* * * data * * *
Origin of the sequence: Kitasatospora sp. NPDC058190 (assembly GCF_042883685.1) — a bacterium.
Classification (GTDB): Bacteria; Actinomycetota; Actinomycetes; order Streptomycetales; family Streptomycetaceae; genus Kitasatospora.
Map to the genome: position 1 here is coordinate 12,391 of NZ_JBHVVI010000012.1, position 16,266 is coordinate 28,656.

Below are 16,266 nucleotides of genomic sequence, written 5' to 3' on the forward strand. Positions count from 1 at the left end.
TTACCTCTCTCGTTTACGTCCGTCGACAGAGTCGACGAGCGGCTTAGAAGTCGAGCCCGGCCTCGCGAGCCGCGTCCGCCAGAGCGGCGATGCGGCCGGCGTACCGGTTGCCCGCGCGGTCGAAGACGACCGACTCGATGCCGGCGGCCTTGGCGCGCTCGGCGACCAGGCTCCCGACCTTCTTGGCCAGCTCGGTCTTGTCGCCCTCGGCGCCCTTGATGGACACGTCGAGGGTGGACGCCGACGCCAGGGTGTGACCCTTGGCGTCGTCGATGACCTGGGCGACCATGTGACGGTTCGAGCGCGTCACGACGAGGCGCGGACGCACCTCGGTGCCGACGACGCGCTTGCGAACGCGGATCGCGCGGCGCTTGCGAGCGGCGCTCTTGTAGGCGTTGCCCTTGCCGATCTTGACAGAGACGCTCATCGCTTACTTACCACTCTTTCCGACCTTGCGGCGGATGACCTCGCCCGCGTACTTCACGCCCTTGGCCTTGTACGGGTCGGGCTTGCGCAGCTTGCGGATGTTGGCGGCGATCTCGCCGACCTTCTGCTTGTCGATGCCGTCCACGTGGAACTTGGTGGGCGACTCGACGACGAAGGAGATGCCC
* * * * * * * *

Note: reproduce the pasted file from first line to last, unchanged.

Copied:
Origin of the sequence: Kitasatospora sp. NPDC058190 (assembly GCF_042883685.1) — a bacterium.
Classification (GTDB): Bacteria; Actinomycetota; Actinomycetes; order Streptomycetales; family Streptomycetaceae; genus Kitasatospora.
Map to the genome: position 1 here is coordinate 12,391 of NZ_JBHVVI010000012.1, position 16,266 is coordinate 28,656.

Below are 16,266 nucleotides of genomic sequence, written 5' to 3' on the forward strand. Positions count from 1 at the left end.
TTACCTCTCTCGTTTACGTCCGTCGACAGAGTCGACGAGCGGCTTAGAAGTCGAGCCCGGCCTCGCGAGCCGCGTCCGCCAGAGCGGCGATGCGGCCGGCGTACCGGTTGCCCGCGCGGTCGAAGACGACCGACTCGATGCCGGCGGCCTTGGCGCGCTCGGCGACCAGGCTCCCGACCTTCTTGGCCAGCTCGGTCTTGTCGCCCTCGGCGCCCTTGATGGACACGTCGAGGGTGGACGCCGACGCCAGGGTGTGACCCTTGGCGTCGTCGATGACCTGGGCGACCATGTGACGGTTCGAGCGCGTCACGACGAGGCGCGGACGCACCTCGGTGCCGACGACGCGCTTGCGAACGCGGATCGCGCGGCGCTTGCGAGCGGCGCTCTTGTAGGCGTTGCCCTTGCCGATCTTGACAGAGACGCTCATCGCTTACTTACCACTCTTTCCGACCTTGCGGCGGATGACCTCGCCCGCGTACTTCACGCCCTTGGCCTTGTACGGGTCGGGCTTGCGCAGCTTGCGGATGTTGGCGGCGATCTCGCCGACCTTCTGCTTGTCGATGCCGTCCACGTGGAACTTGGTGGGCGACTCGACGACGAAGGAGATGCCC